Hardware.info had a chance to review 14 different 2560x1440 displays of which all but three they could find for sale; prices ranged from $500 to $950. That price range is interesting as all of the displays reviewed were 27" models, so the disparity is not caused by larger screens. Gamers may want to head straight to their findings on Response Time and Input Lag but you should spend the time to read the whole round up if you are more interested in the colour accuracy.
"Most IT product categories tend to evolve rapidly, but developments in computer monitors have been decidedly slower. Although larger screens are slowly becoming more affordable, the most common resolution remains 1920x1080 pixels. Nonetheless, this year we're seeing more and more manufacturers release WQHD monitors. Hardware.Info collected 14 different models of these very impressive monitors and tested them to find out which is the best one to get."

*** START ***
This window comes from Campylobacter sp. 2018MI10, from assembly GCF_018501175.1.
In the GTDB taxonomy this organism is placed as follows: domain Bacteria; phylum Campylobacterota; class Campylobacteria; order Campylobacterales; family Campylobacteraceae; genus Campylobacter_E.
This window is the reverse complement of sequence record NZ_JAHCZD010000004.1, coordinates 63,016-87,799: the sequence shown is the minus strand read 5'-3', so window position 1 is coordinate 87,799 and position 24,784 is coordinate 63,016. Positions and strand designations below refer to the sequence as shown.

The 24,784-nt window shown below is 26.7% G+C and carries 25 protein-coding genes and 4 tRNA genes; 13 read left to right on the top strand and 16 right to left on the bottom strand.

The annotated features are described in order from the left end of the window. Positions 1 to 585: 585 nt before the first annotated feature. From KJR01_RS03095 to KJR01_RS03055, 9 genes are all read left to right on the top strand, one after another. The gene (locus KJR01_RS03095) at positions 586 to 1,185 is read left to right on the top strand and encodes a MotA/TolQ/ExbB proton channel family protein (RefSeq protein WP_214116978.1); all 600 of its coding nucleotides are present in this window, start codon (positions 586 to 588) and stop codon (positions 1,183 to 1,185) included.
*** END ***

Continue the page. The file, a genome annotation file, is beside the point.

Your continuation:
Here are some more Display articles from around the web:
- Asus ProArt PA249Q 24″ AH-IPS LCD Monitor @ eTeknix
- Nixeus VUE 30: 30" 2560x1600 IPS Monitor @ AnandTech
- Vizio M501D-A2R Review @ TechReviewSource
- SilverStone ARM11SC Arm One Monitor Mount @ Phoronix
Subject: General Tech, Storage, Mobile | August 20, 2013 - 09:41 PM | Scott Michaud
Tagged: exFAT, Samsung
But Linux distributions still cannot officially use it... sort of?
Samsung added support for exFAT on Linux, in kernel, with one of their tablets. At some point code was leaked on GitHub. At some other point the Software Freedom Conservancy determined certain GPL-dependent modifications were published in binary form alone. Eventually Samsung properly released their source code under the GNU General Public License (GPL).